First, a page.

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Modifying a Chapter 13 Repayment Plan

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Despite your best planning, sometimes life throws you a curveball. You might suddenly become ill, lose a job, or have your hours reduced. For most Americans, any unexpected drop in income can wreak havoc on their lives. But those with a Chapter 13 bankruptcy have another problem—you might not be able to continue making payments on your repayment plan. What are your options?

Chapter 13 Basics 

A Chapter 13 bankruptcy is also known as a wage earner’s plan, and it allows you to set up a payment plan lasting 3-5 years, during which you will make payments to your credits. At the end of the payment plan, any remaining sums owed to unsecured creditors can be discharged (wiped out). With a Chapter 13, you can save your home and vehicle, which makes it popular with some debtors.

Talk to a Lawyer about Modification 

A one- or two-month pause might not be enough for you to get back on your feet, so another option is to petition the court for a modification to your repayment plan. You will need to submit a new budget to the court along with proof of your changed circumstances.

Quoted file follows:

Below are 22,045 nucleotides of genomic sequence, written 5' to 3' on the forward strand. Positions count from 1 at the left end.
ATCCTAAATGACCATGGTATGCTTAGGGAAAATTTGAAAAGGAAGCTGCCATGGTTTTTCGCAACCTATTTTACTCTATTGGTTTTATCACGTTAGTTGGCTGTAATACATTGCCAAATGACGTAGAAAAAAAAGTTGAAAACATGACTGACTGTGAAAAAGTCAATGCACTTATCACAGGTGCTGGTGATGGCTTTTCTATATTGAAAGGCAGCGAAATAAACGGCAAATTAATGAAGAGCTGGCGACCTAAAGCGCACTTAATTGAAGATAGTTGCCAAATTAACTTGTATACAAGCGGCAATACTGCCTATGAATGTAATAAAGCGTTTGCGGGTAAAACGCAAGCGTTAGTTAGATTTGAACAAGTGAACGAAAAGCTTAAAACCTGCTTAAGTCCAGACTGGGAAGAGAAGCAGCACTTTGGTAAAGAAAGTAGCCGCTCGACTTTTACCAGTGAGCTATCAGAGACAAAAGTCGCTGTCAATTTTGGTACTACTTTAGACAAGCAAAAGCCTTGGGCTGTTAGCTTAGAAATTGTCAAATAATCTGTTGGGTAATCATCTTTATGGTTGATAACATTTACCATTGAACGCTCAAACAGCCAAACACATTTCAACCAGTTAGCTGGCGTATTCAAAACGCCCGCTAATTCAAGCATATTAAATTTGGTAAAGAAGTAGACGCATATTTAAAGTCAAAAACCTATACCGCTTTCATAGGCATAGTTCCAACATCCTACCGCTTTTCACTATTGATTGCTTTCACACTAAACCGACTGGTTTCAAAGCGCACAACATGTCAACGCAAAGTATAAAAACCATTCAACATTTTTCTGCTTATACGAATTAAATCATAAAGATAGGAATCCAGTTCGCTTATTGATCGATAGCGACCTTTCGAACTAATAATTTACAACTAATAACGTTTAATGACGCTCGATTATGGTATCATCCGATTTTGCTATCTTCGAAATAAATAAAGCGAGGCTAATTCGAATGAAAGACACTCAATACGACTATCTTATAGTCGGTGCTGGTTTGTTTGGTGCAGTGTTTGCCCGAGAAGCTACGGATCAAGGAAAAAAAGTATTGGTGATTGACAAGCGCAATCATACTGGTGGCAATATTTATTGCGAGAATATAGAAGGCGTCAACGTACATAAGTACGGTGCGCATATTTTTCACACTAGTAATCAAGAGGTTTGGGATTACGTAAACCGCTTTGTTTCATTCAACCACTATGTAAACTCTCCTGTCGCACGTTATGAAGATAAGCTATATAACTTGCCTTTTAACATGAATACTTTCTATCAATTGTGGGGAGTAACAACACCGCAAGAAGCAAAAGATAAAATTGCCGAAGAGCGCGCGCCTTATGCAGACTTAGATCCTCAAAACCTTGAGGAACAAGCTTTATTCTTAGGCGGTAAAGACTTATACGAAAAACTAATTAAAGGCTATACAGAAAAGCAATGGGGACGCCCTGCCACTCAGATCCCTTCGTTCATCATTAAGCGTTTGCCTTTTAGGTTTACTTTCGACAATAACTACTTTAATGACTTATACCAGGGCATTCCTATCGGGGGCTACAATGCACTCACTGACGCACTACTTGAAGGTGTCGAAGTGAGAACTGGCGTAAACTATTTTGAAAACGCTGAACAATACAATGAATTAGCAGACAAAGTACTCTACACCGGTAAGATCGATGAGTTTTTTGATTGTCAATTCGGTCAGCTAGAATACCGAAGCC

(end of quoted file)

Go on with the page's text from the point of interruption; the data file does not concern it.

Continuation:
Not everyone qualifies for modification. For example, your new payment plan must still allow you to pay off priority creditors. In practice, many people lower the amounts they pay to non-priority creditors in order to make this work. But if you are only paying priority creditors under your current plan, then modification will not work.

If you choose to seek a modification, continue to make payments on the current repayment schedule until the court approves your request. Stopping or reducing payments can hurt your case.

Consider Converting to a Chapter 7 

In a Chapter 7, your unsecured debts are typically wiped. However, the trustee can sell your assets in order to pay back your creditors. You probably avoided a Chapter 7 precisely because you did not want to lose property, such as your car. Nevertheless, if you can’t stick to a Chapter 13 repayment schedule, a conversion to a Chapter 7 might be your best option. Not everyone can convert, so meet with a bankruptcy attorney to discuss your situation.

Speak with a Plantation Bankruptcy Lawyer 

At Nowack & Olson, our Plantation bankruptcy attorneys help consumers understand their options when they cannot continue making payments on their Chapter 13 plan. We’ll take a fresh look at your financial situation and explain the costs and benefits of each option. For a free consultation, contact us today.

Resource:

uscourts.gov/services-forms/bankruptcy/bankruptcy-basics/chapter-13-bankruptcy-basics

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